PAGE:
The new Middle America Scholarship is helping students from middle-income families who typically earn between $35,000 and $95,000 per year. Students with an expected family contribution from the Free Application for Federal Student Aid (FAFSA) that is 1-18,000 will receive the scholarship to bring them up to the equivalent of the full Federal Pell Grant amount each year, and when combined with the Liberty Champion scholarship, the value will be up to $5,095.

“For eligible students, if the federal government does not award them a full Pell Grant, Liberty is paying the difference,” said Robert Ritz, executive vice president of finance. “This program is designed for new resident undergraduate students beginning in the fall of 2019.”

Also starting next fall, Liberty will increase its investment in a scholarship program that will aid students from the local area. The Stay Close, Go Far Promise Scholarship program, sponsored and funded by the nonprofit Lynchburg Beacon of Hope, is the first local initiative of its kind in Virginia. The program pledges to invest up to $8,000 per local student (those who attended a Lynchburg City School from the ninth to 12th grades) over four years to go toward tuition at a partnering higher education institution. Liberty is one of the six colleges and universities to take part, but it’s going a step further by providing an additional $8,000 to help with the cost of meal plans. Through Liberty and Lynchburg Beacon of Hope, eligible high school graduates can receive up to $16,000 in scholarship aid over four years at Liberty. For more scholarships for Virginia residents, visit the admissions website.

Liberty’s online undergraduate students are also seeing more financial assistance. Liberty is providing digital textbooks and instructional materials to undergraduate students in its online program free of charge. This affects more than 700 courses, saving students up to $975 per year. Across the university’s online program, total savings could exceed $12.2 million.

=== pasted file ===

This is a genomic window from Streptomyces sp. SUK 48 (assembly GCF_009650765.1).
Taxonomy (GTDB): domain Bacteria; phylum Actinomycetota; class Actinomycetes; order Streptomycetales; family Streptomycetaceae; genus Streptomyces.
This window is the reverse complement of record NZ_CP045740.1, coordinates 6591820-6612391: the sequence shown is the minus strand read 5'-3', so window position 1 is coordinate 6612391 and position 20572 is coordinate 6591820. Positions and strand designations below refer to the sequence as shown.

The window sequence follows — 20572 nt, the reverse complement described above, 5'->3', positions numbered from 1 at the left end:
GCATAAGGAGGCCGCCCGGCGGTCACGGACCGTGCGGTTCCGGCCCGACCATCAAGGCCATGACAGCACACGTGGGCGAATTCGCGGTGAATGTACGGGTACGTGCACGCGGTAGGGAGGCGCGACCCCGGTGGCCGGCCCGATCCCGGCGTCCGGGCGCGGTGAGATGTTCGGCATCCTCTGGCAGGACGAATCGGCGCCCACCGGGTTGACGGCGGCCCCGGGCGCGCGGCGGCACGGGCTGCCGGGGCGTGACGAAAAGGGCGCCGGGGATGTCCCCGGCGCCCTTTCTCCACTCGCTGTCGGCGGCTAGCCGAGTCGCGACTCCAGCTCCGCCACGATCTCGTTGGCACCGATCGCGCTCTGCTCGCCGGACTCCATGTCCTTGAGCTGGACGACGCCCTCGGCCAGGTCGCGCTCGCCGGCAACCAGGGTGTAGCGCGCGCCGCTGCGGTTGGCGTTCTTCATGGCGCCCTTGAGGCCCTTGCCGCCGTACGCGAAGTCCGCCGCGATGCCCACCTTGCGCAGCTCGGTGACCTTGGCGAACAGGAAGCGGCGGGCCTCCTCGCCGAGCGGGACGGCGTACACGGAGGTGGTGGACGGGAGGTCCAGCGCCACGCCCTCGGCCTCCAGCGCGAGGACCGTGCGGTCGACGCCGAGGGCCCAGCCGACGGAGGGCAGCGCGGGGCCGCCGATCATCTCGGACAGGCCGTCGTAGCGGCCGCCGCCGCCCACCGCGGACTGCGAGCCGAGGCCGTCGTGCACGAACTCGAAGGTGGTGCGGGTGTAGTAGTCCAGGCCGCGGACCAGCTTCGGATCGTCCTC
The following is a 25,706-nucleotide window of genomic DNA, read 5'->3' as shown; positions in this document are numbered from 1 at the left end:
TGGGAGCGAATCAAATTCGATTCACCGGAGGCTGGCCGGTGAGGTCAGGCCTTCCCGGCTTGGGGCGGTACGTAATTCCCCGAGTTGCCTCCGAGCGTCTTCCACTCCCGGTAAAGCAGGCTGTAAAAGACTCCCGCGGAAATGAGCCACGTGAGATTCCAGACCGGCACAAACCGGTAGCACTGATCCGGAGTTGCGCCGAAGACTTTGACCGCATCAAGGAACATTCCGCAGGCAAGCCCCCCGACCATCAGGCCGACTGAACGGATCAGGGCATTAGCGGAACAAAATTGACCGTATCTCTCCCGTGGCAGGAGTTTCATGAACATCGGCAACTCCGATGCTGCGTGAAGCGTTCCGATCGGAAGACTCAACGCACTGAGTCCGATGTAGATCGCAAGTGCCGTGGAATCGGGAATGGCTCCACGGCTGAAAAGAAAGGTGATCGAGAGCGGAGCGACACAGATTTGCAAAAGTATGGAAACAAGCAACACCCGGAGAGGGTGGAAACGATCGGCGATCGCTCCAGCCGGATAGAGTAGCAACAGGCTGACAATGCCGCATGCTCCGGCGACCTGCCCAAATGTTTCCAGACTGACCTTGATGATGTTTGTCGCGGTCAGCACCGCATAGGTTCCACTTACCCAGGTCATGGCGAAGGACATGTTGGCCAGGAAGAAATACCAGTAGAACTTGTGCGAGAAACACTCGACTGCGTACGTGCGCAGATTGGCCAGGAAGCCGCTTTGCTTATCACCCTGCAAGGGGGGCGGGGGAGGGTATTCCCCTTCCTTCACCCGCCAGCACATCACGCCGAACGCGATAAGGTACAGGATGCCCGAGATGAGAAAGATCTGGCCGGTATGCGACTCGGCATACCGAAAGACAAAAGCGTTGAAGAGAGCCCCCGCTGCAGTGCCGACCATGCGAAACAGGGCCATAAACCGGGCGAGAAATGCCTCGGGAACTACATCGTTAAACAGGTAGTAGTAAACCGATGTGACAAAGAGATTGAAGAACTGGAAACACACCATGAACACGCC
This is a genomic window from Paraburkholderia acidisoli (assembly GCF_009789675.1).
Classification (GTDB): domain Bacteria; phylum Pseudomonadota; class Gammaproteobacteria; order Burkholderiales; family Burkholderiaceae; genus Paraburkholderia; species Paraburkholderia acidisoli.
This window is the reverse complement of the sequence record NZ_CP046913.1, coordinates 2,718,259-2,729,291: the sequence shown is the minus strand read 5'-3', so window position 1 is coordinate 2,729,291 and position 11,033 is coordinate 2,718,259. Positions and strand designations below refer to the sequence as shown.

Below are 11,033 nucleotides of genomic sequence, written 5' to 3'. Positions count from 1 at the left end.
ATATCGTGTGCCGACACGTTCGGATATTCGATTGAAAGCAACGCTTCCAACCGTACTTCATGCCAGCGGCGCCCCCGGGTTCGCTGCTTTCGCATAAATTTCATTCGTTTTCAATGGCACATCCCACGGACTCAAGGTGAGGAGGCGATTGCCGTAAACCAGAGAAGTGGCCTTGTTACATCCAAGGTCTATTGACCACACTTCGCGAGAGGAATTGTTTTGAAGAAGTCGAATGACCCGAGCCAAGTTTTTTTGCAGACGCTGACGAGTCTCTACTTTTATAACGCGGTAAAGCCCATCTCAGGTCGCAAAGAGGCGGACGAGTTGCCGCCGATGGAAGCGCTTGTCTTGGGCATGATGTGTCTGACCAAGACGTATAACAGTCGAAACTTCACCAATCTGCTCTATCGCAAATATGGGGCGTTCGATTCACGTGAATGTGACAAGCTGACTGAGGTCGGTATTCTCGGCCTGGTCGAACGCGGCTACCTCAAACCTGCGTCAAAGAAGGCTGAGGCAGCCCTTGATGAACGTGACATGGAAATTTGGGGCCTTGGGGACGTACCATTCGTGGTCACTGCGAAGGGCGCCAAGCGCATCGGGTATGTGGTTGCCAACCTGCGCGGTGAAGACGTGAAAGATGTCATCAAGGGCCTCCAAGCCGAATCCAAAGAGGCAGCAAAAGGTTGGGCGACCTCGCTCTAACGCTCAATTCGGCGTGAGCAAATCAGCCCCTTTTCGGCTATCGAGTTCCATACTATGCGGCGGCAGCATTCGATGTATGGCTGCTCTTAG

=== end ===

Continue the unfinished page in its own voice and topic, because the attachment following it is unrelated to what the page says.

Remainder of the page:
Additional discounts and scholarships are also being made available to members of the military and first responders. Visit Liberty.edu/Scholarships for more information.


First Lady Melania Trump — and two Trump administration cabinet secretaries — are scheduled to participate in a Liberty University town hall discussion on the opioid crisis. Liberty announced via Twitter that Homeland Security Secretary Kirstjen Nielsen,  U.S. Secretary of Health and Human Services Alex Azar II and political commentator and author Eric Bolling will also be among the participants. The event is scheduled for next Wednesday as part of Liberty’s regular convocation series.

From Liberty University: On Wednesday, Nov. 28, Liberty’s Convocation, will feature a town hall discussion of America’s opioid crisis. Special guests will include first lady Melania Trump, political commentator and author Eric Bolling, Secretary of Homeland Security Kirstjen Nielsen, Secretary of Health and Human Services Alex Azar II, actress, producer, and author Dianna Hart. Liberty President Jerry Falwell and his wife Becki Falwell will join the discussion, to speak about Liberty University’s proactive measures to fight the opioid crisis.

The opioid crisis facing America is a huge challenge. According to the Centers for Disease Control and Prevention, more than 115 people die in the U.S. every day from opioid overdose, and the National Institute on Drug Abuse reports roughly 21 to 29 percent of all patients who are prescribed opioids will abuse them.

Convocation starts at 10:30 a.m. EDT. Liberty will stream the event live on Facebook.


VT Concept Drawing

It has been one week since Amazon announced it will build a new headquarters complex in Alexandria — and the major role Virginia Tech played in Amazon’s decision became clear. The decision is seen by many as significantly elevating Tech’s global stature and role into the next century. WFIR’s Evan Jones has more:

11-20 VT-Amazon Wrap1-WEB